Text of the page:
Protect our pollinators — report drift: As we move toward the end of July, Iowa enters high season for insecticide and fungicide application on corn and soybean fields. The drone of spray planes and the high-pitched whine of highboy spraying rigs will become commonplace, and the heavy late-July air will be tinged with the sickly-sweet smell of airborne particles released into our environment by imprecise application methods.
Our reliance on chemical-intensive agriculture takes its toll each and every season on our pollinators and wildlife in general. More than half of our native bees are in decline. Throughout Iowa, our bumblebee populations, once plentiful, are disappearing. Even individuals working to provide a pollinator paradise are finding that there are fewer customers for attractive habitats.
One simple way that you can help is by reporting pesticide drift incidents. If you see a mist or smell chemicals outside of a target field, you should contact the Pesticide Bureau in Iowa. Carefully take note of the time, date and location. Be calm and stick to the facts. Our reports will provide evidence that there is a problem that must be addressed.
Dicamba damage high in Iowa: Despite the June 3 court decision to vacate the registration of dicamba herbicides for over-the top-applications on soybeans, 2020 has seen significant damage to non-target soybean fields. Weather and field conditions this year have proved perfect for volatilization and drift from both soybean and corn fields.
Dicamba continues to leave destruction in its wake and it simply doesn’t stay on the target field. It is time for dicamba to be removed from use entirely, so farmers have the freedom to grow a wider range of crops and crop varieties without fear from damage by this herbicide.
Request your absentee ballot: Iowans can now request an absentee ballot for the November general election. We encourage you to participate in the election process. Request your absentee ballot today!
Over 33,000 signatures opposed to GE corn: PAN, Friends of the Earth and the National Family Farm Coalition worked to collect over 33,000 signatures in opposition to a new GE seed that would produce corn resistant to five different herbicides. We would like to thank everyone who took the time to take a stand with us. This product will only perpetuate a failing agricultural system that is in desperate need of change. The USDA will now take the comments received and produce a report summarizing their risk assessment. Once this report is released, there will be a second round of public comment. PAN intends to be there to oppose this product once again. We will keep you posted for opportunities to take action.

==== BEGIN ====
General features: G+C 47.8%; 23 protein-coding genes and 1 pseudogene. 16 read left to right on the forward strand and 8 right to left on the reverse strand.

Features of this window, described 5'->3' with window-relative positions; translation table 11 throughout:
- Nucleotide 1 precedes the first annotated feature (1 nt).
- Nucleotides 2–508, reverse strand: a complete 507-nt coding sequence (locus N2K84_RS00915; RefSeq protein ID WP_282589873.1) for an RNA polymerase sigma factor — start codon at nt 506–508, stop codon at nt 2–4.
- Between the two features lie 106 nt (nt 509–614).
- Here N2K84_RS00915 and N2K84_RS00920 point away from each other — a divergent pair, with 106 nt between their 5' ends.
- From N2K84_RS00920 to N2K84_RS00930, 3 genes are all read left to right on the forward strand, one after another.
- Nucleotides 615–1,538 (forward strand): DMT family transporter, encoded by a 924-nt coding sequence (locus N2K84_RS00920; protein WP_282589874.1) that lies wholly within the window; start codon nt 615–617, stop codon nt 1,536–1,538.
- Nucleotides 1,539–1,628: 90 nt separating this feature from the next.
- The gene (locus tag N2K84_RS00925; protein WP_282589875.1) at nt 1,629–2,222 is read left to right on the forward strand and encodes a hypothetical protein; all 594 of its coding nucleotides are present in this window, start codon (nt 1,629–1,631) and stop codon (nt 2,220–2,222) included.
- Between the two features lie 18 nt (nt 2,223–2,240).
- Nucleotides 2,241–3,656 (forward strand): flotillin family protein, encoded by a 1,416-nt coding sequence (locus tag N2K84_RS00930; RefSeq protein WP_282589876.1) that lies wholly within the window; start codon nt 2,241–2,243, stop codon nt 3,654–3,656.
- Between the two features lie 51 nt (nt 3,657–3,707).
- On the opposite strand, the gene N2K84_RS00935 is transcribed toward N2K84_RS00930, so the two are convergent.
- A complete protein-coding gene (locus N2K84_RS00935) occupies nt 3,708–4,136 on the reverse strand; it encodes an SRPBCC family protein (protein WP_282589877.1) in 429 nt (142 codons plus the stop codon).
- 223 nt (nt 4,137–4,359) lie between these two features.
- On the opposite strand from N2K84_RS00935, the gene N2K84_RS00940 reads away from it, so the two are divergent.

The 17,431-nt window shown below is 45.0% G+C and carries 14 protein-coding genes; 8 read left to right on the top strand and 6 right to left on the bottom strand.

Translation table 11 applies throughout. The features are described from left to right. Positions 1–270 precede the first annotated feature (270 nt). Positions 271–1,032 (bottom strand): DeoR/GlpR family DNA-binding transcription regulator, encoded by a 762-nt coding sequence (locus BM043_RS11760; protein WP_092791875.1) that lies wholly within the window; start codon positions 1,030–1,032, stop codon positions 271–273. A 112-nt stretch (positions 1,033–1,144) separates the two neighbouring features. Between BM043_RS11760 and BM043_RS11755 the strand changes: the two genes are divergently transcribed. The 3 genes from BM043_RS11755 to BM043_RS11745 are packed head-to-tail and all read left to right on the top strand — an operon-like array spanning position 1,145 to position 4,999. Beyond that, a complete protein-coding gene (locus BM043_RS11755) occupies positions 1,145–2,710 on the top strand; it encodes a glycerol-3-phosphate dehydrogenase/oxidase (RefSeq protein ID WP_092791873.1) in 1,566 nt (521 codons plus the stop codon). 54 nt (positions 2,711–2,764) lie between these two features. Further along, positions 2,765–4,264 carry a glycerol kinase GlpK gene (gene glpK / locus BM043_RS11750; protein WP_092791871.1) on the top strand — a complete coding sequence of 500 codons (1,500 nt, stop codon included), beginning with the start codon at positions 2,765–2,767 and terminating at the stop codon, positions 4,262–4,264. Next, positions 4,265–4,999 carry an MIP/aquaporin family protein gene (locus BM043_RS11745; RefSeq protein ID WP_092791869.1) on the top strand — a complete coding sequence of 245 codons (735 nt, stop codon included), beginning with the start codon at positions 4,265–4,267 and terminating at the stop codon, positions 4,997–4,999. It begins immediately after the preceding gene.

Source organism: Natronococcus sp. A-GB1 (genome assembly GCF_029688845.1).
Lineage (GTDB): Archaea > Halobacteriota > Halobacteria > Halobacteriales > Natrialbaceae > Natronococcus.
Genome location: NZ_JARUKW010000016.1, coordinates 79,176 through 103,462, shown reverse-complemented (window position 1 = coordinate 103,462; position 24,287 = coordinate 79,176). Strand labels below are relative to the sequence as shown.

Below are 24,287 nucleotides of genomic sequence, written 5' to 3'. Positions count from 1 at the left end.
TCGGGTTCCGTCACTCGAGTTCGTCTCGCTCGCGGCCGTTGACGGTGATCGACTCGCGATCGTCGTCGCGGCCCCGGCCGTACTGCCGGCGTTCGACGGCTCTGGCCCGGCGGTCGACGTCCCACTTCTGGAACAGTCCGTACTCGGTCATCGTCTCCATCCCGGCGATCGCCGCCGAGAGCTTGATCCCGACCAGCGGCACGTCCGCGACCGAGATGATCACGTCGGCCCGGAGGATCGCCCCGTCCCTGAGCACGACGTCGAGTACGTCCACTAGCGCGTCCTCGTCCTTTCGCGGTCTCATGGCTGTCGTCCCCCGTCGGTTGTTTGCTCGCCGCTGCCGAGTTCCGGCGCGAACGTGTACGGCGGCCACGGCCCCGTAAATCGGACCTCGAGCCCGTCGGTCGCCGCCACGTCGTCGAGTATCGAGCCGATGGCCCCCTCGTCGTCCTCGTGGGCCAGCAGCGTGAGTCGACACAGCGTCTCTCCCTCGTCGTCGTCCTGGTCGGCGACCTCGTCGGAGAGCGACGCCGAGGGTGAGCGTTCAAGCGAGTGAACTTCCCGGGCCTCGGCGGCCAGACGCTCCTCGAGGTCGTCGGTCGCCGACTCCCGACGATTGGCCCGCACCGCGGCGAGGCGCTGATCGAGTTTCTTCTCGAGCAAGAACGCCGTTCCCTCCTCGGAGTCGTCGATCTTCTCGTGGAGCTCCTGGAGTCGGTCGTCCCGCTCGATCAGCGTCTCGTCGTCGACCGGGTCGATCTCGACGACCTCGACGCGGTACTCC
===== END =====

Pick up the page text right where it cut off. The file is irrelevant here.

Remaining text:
Several international news stories validate our hopes that actions can be taken to move away from reliance on chemical-intensive agriculture.
The Mexican government has announced plans to phase out and ultimately ban the use of glyphosate-based herbicides. The national Secretary of Environment and Natural Resources cited “scientific evidence of glyphosate toxicity, demonstrating the impacts on human health and the environment” as they unveiled a plan that will gradually reduce use until a total ban is achieved in 2024. In addition to this planned ban, there is movement to identify and promote ecological alternatives to glyphosate for weed management.
Meanwhile, India is drafting new rules that will restrict glyphosate application throughout the country. At present, glyphosate sees heavy use in much of India. These rules would limit use to a small number of certified applicators, effectively reducing actual use of the herbicide. These rules follow the lead of four agriculturally important states in India that have banned the use of glyphosate entirely in response to health concerns. This move is in line with a prior proposal to ban the manufacture, sale and import of 27 other pesticides, including atrazine, a chemical that still sees extensive use in Iowa agriculture.
The Liberty Prairie Foundation will host two virtual events featuring pollinators and pollinator habitat. Prairie Strips Benefit Pollinators and Farmers on July 23 from 11:00am-12:30pm and Farmers Working with Insects a week later, July 30.
The Practical Farmers of Iowa have a full schedule of virtual field days in the coming months. The first of a three part series on Cover Crops on a Vegetable and Poultry Farm is at 12:30pm on July 20. Producción Avícola en un Sistema Perenne (primarily in Spanish) will be held July 23 starting at 12:15pm. And, the Rotational Pasture Series will focus on laying hens July 20 at 2:00pm.
The Iowa Farmers Union is hosting part two of a Discussion with Art Cullen on July 23 at 12:30PM and a Question and Answer Session with Senator Charles Grassley at 12:30pm on July 27.
The Soil and Water Conservation Society will be holding their annual conference as a virtual event from July 27 to July 29.
Please take the time to view each of these organizations’ calendars for the numerous opportunities to participate and learn more.
As we approach peak pesticide spray season, there’s no doubt that these chemicals are putting pollinators at risk. That’s exactly why we do the work we do!
Thanks to a generous group of farmers and beekeepers, the first $900 in gifts were doubled. Though we have already met the $900 match, you can help us go above and beyond our goal by donating today!